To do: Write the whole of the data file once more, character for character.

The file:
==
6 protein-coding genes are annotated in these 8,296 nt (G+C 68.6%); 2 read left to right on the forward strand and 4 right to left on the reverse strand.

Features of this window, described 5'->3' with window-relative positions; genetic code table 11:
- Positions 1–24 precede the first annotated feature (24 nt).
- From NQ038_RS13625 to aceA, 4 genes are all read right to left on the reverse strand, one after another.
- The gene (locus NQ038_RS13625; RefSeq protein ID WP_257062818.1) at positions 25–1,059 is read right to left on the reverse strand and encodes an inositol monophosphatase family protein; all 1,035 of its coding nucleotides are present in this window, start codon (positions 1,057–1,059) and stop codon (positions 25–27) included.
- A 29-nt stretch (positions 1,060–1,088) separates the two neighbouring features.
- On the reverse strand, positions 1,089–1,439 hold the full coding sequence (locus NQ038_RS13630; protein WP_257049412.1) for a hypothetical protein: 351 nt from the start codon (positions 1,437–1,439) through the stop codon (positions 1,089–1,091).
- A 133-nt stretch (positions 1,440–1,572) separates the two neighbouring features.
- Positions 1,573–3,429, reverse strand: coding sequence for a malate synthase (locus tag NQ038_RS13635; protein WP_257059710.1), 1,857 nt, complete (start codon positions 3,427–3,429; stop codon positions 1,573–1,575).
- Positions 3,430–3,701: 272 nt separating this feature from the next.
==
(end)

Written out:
6 protein-coding genes are annotated in these 8,296 nt (G+C 68.6%); 2 read left to right on the forward strand and 4 right to left on the reverse strand.

Features of this window, described 5'->3' with window-relative positions; genetic code table 11:
- Positions 1–24 precede the first annotated feature (24 nt).
- From NQ038_RS13625 to aceA, 4 genes are all read right to left on the reverse strand, one after another.
- The gene (locus NQ038_RS13625; RefSeq protein ID WP_257062818.1) at positions 25–1,059 is read right to left on the reverse strand and encodes an inositol monophosphatase family protein; all 1,035 of its coding nucleotides are present in this window, start codon (positions 1,057–1,059) and stop codon (positions 25–27) included.
- A 29-nt stretch (positions 1,060–1,088) separates the two neighbouring features.
- On the reverse strand, positions 1,089–1,439 hold the full coding sequence (locus NQ038_RS13630; protein WP_257049412.1) for a hypothetical protein: 351 nt from the start codon (positions 1,437–1,439) through the stop codon (positions 1,089–1,091).
- A 133-nt stretch (positions 1,440–1,572) separates the two neighbouring features.
- Positions 1,573–3,429, reverse strand: coding sequence for a malate synthase (locus tag NQ038_RS13635; protein WP_257059710.1), 1,857 nt, complete (start codon positions 3,427–3,429; stop codon positions 1,573–1,575).
- Positions 3,430–3,701: 272 nt separating this feature from the next.